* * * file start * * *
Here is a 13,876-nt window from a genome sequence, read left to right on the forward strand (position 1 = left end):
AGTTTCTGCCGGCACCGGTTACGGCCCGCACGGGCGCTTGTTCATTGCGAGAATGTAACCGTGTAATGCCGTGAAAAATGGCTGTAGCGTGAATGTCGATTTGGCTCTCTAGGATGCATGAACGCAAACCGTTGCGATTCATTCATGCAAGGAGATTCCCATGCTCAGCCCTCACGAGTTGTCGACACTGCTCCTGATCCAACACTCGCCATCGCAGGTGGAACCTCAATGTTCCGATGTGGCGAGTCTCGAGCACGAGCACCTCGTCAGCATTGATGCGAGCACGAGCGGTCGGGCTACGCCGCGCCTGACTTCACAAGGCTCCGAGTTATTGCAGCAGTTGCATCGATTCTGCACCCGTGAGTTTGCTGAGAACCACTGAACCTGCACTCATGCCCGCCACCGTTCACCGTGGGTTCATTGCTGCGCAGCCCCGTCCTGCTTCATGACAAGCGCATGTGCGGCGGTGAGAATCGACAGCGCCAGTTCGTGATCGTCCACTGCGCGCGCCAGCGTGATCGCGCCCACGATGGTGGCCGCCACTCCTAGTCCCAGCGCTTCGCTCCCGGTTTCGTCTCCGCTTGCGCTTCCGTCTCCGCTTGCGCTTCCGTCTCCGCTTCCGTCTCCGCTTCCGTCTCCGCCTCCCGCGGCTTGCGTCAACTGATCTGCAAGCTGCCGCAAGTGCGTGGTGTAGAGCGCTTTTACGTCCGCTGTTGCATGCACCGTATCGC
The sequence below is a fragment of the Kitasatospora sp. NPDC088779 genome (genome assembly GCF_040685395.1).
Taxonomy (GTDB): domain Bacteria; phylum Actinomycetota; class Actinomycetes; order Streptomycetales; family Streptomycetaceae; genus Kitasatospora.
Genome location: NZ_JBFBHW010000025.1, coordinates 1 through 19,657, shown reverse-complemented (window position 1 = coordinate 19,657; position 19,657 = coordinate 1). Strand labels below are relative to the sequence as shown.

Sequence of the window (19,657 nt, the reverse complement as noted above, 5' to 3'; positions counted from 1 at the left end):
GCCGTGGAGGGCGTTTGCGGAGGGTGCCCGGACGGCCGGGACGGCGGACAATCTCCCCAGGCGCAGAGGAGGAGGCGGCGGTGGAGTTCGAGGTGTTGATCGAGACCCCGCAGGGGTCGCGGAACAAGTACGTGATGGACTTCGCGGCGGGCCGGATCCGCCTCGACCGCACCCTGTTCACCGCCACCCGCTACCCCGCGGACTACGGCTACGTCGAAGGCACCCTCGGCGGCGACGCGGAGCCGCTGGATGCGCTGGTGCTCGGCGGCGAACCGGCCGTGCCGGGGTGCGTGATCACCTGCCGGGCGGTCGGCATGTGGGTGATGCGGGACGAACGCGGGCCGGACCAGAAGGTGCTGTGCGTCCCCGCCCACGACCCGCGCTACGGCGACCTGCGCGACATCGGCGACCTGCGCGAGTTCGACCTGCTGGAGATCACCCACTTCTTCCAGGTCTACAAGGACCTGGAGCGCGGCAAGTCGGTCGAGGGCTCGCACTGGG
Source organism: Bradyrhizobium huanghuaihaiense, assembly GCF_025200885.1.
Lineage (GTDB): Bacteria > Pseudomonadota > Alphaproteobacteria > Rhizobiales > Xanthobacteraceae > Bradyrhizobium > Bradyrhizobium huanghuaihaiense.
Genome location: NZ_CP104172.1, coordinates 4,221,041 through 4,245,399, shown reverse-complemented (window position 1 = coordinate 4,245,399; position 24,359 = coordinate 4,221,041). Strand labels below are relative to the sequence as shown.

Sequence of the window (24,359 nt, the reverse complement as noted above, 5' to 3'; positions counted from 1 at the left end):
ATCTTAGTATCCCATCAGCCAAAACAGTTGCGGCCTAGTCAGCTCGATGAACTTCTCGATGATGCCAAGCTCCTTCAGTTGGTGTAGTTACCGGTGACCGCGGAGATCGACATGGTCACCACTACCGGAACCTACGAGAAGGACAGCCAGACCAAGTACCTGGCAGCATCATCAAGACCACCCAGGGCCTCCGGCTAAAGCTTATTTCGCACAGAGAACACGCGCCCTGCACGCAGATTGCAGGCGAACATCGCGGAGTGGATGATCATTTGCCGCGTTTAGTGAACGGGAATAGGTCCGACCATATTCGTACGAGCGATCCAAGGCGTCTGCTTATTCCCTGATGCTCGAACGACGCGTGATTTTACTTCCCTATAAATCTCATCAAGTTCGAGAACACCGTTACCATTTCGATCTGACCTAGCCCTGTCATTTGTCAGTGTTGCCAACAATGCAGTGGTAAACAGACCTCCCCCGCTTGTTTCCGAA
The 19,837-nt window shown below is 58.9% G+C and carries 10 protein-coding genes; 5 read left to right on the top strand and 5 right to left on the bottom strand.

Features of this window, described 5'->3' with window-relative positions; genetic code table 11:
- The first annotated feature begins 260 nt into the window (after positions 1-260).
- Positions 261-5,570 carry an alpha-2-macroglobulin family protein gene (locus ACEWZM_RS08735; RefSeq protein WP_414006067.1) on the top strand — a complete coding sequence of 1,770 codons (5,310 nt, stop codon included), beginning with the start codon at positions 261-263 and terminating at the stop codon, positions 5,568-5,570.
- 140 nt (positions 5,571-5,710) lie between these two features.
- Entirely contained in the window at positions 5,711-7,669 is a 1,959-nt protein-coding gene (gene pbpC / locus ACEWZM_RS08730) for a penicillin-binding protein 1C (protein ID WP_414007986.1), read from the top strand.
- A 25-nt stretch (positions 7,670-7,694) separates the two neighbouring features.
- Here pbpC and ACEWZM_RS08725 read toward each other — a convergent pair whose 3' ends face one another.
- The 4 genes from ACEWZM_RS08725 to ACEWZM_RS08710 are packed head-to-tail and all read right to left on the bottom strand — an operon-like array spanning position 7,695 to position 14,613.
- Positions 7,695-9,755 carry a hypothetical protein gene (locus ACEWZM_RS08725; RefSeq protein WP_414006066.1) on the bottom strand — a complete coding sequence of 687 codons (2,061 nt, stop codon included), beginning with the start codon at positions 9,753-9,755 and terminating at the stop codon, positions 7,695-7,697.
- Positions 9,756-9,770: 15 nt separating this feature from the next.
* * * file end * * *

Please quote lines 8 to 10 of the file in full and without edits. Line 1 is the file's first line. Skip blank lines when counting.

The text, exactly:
Source organism: Bradyrhizobium huanghuaihaiense, assembly GCF_025200885.1.
Lineage (GTDB): Bacteria > Pseudomonadota > Alphaproteobacteria > Rhizobiales > Xanthobacteraceae > Bradyrhizobium > Bradyrhizobium huanghuaihaiense.
Genome location: NZ_CP104172.1, coordinates 4,221,041 through 4,245,399, shown reverse-complemented (window position 1 = coordinate 4,245,399; position 24,359 = coordinate 4,221,041). Strand labels below are relative to the sequence as shown.